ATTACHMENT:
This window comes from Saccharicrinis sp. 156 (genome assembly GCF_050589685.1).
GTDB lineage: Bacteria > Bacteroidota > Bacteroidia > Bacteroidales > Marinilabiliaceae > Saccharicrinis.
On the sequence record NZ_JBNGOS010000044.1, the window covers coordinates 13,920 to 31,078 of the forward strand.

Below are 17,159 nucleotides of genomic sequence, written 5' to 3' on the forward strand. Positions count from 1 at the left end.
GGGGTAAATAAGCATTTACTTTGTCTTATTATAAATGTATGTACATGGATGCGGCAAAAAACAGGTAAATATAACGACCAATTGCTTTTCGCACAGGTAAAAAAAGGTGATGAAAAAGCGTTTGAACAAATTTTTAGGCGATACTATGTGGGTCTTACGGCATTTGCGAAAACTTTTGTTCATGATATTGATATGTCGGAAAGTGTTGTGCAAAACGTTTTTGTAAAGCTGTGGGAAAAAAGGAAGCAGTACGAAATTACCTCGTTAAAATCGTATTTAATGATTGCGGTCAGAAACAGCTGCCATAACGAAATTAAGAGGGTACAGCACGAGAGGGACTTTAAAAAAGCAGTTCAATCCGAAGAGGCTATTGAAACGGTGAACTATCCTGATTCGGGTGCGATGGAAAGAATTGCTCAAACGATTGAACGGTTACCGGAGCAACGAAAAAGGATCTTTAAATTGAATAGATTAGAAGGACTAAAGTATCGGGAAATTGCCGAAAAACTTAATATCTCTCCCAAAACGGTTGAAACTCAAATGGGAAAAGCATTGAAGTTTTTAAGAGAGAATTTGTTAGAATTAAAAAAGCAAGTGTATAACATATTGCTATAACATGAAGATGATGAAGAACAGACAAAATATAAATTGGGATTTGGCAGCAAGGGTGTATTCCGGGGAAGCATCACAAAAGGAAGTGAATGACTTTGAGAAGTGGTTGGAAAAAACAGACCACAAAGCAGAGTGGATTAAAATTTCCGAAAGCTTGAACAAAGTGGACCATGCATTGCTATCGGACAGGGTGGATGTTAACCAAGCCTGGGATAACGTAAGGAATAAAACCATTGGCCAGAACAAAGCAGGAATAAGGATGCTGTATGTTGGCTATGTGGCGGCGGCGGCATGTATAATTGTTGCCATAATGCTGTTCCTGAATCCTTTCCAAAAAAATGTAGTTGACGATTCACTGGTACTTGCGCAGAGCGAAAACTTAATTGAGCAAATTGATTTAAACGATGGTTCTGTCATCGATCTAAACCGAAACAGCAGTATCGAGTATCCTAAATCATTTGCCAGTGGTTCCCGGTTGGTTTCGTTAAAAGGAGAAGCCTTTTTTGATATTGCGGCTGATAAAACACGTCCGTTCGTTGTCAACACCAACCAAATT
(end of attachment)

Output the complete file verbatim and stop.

This window comes from Saccharicrinis sp. 156 (genome assembly GCF_050589685.1).
GTDB lineage: Bacteria > Bacteroidota > Bacteroidia > Bacteroidales > Marinilabiliaceae > Saccharicrinis.
On the sequence record NZ_JBNGOS010000044.1, the window covers coordinates 13,920 to 31,078 of the forward strand.

Below are 17,159 nucleotides of genomic sequence, written 5' to 3' on the forward strand. Positions count from 1 at the left end.
GGGGTAAATAAGCATTTACTTTGTCTTATTATAAATGTATGTACATGGATGCGGCAAAAAACAGGTAAATATAACGACCAATTGCTTTTCGCACAGGTAAAAAAAGGTGATGAAAAAGCGTTTGAACAAATTTTTAGGCGATACTATGTGGGTCTTACGGCATTTGCGAAAACTTTTGTTCATGATATTGATATGTCGGAAAGTGTTGTGCAAAACGTTTTTGTAAAGCTGTGGGAAAAAAGGAAGCAGTACGAAATTACCTCGTTAAAATCGTATTTAATGATTGCGGTCAGAAACAGCTGCCATAACGAAATTAAGAGGGTACAGCACGAGAGGGACTTTAAAAAAGCAGTTCAATCCGAAGAGGCTATTGAAACGGTGAACTATCCTGATTCGGGTGCGATGGAAAGAATTGCTCAAACGATTGAACGGTTACCGGAGCAACGAAAAAGGATCTTTAAATTGAATAGATTAGAAGGACTAAAGTATCGGGAAATTGCCGAAAAACTTAATATCTCTCCCAAAACGGTTGAAACTCAAATGGGAAAAGCATTGAAGTTTTTAAGAGAGAATTTGTTAGAATTAAAAAAGCAAGTGTATAACATATTGCTATAACATGAAGATGATGAAGAACAGACAAAATATAAATTGGGATTTGGCAGCAAGGGTGTATTCCGGGGAAGCATCACAAAAGGAAGTGAATGACTTTGAGAAGTGGTTGGAAAAAACAGACCACAAAGCAGAGTGGATTAAAATTTCCGAAAGCTTGAACAAAGTGGACCATGCATTGCTATCGGACAGGGTGGATGTTAACCAAGCCTGGGATAACGTAAGGAATAAAACCATTGGCCAGAACAAAGCAGGAATAAGGATGCTGTATGTTGGCTATGTGGCGGCGGCGGCATGTATAATTGTTGCCATAATGCTGTTCCTGAATCCTTTCCAAAAAAATGTAGTTGACGATTCACTGGTACTTGCGCAGAGCGAAAACTTAATTGAGCAAATTGATTTAAACGATGGTTCTGTCATCGATCTAAACCGAAACAGCAGTATCGAGTATCCTAAATCATTTGCCAGTGGTTCCCGGTTGGTTTCGTTAAAAGGAGAAGCCTTTTTTGATATTGCGGCTGATAAAACACGTCCGTTCGTTGTCAACACCAACCAAATT